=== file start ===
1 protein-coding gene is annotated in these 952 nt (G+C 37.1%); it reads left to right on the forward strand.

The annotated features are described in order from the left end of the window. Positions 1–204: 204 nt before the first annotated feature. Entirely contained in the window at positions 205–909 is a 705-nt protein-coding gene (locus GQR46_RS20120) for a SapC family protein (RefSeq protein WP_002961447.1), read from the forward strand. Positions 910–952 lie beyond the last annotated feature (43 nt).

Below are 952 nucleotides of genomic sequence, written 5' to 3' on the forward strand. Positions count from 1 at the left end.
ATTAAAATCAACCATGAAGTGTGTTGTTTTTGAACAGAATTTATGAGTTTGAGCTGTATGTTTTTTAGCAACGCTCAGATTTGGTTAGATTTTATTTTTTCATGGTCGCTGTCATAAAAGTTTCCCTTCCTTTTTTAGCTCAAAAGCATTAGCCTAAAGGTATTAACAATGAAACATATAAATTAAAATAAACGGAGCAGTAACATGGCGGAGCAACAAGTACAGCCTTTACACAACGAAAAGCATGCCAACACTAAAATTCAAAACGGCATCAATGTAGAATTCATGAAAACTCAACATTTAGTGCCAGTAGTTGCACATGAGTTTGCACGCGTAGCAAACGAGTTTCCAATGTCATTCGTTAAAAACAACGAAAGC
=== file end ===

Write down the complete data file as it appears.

1 protein-coding gene is annotated in these 952 nt (G+C 37.1%); it reads left to right on the forward strand.

The annotated features are described in order from the left end of the window. Positions 1–204: 204 nt before the first annotated feature. Entirely contained in the window at positions 205–909 is a 705-nt protein-coding gene (locus GQR46_RS20120) for a SapC family protein (RefSeq protein WP_002961447.1), read from the forward strand. Positions 910–952 lie beyond the last annotated feature (43 nt).

Below are 952 nucleotides of genomic sequence, written 5' to 3' on the forward strand. Positions count from 1 at the left end.
ATTAAAATCAACCATGAAGTGTGTTGTTTTTGAACAGAATTTATGAGTTTGAGCTGTATGTTTTTTAGCAACGCTCAGATTTGGTTAGATTTTATTTTTTCATGGTCGCTGTCATAAAAGTTTCCCTTCCTTTTTTAGCTCAAAAGCATTAGCCTAAAGGTATTAACAATGAAACATATAAATTAAAATAAACGGAGCAGTAACATGGCGGAGCAACAAGTACAGCCTTTACACAACGAAAAGCATGCCAACACTAAAATTCAAAACGGCATCAATGTAGAATTCATGAAAACTCAACATTTAGTGCCAGTAGTTGCACATGAGTTTGCACGCGTAGCAAACGAGTTTCCAATGTCATTCGTTAAAAACAACGAAAGC